The Irish Farmers’ Association (IFA) is calling for a coordinated response to the income crisis in the pig sector.
It follows an emergency meeting of the IFA Pigs Committee which was held on Monday (January 10).
IFA president Tim Cullinan, who is a pig farmer, said all stakeholders need to respond to the current financial crisis in the industry.
Cullinan said that pig farmers cannot carry the cost of this crisis alone.
“The latest drop in pig price of 4c/kg, and the rise in feed cost by €35/t, means every pig produced on Irish farms is losing over €35. A farmer with 500 sows is racking up losses of €10,000/week.
“Retailers must immediately increase the price they are paying for pigmeat. Food service must ensure they are buying Irish pigmeat at this time of extreme crisis at farm level,” he said.
Chair of the IFA pigs committee, Roy Gallie said that action needs to be taken to prevent more pig producers leaving the sector.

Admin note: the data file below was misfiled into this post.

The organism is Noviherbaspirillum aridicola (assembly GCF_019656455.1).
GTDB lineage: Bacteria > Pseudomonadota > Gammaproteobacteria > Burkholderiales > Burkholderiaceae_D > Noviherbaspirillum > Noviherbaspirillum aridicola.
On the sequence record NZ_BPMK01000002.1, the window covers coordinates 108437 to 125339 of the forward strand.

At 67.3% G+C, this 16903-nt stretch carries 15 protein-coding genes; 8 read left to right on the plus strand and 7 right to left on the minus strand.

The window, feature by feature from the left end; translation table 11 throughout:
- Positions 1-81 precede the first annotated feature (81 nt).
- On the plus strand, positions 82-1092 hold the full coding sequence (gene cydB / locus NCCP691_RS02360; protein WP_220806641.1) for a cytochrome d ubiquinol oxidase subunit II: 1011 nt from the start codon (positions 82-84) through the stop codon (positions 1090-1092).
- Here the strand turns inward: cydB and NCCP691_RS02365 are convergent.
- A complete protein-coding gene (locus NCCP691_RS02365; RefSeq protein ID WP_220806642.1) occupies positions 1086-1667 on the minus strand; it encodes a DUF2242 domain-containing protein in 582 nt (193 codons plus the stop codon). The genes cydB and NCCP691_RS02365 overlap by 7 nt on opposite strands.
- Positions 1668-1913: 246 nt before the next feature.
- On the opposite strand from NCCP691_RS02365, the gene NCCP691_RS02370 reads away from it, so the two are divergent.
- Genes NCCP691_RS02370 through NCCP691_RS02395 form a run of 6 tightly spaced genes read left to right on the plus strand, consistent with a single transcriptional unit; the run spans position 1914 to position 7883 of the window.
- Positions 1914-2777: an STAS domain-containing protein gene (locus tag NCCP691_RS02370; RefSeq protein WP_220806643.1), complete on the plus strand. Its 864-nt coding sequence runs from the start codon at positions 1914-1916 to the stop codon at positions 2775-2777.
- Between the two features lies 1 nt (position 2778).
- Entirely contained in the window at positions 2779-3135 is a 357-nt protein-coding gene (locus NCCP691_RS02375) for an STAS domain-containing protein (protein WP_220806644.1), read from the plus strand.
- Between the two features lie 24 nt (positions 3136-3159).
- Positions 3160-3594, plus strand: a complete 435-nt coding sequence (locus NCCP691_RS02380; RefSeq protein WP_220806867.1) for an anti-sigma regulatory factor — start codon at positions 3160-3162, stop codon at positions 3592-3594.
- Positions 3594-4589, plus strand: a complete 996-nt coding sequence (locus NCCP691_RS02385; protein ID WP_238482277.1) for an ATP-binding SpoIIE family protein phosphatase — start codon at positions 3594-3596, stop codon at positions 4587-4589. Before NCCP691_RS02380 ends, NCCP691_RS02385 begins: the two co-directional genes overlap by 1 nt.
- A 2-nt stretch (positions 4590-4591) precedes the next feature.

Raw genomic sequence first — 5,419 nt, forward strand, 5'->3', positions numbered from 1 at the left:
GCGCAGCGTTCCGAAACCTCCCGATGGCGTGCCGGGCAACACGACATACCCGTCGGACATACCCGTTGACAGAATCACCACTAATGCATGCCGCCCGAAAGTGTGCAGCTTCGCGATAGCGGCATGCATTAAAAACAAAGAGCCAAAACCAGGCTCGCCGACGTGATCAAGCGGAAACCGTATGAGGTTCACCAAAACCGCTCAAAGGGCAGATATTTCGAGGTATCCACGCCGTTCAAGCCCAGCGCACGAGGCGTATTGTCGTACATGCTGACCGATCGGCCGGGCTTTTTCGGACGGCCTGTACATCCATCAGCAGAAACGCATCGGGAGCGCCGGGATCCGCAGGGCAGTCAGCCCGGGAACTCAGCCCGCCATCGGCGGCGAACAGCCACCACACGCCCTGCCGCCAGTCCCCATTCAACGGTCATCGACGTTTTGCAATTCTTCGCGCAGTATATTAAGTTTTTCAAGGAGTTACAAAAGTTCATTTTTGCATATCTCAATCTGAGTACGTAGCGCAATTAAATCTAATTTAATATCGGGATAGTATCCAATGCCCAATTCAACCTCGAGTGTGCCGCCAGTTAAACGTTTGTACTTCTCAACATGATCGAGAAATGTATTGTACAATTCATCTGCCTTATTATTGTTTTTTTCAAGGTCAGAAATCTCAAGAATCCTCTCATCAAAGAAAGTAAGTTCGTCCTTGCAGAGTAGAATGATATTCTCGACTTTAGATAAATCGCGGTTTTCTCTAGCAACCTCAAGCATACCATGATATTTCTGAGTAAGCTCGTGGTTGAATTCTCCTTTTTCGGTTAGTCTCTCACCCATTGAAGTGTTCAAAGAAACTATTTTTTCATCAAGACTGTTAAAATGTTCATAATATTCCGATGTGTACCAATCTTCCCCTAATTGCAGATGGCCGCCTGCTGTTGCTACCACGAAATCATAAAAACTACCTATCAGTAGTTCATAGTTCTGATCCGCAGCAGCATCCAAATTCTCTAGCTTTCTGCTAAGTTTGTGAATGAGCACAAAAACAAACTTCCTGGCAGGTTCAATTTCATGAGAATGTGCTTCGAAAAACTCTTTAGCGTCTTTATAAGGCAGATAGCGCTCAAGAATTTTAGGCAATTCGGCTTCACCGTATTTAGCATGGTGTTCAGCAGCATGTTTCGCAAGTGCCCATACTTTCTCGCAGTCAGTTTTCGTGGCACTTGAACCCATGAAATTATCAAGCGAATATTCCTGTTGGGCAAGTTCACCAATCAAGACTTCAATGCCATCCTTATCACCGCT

“This crisis is unprecedented and nothing less than everyone’s genuine intervention is needed,” he said.
Gallie called on the government to explore emergency state funding of the pig sector through Brexit and Covid-19 supports.
He said that factories need to maximise processing capacity of pigs to reduce the weights of pigs on farms, including working on Saturdays if necessary.
The IFA is calling for all State levies on the sector to be paused and for veterinary inspections to be facilitated to supervise Saturday production.
The group also wants retailers to pay more for pigmeat and to increase shelf space and promotion of Bord Bia Quality Assured produce.
Bord Bia is being asked to run a comprehensive promotional campaign for pigmeat, including for the catering and hospitality sector.
The IFA said that Teagasc needs to increase its interaction with pig farmers and focus its resources to help reduce the cost of producion.
The group also called on banks and mills to support farmers who may be in financial difficulty.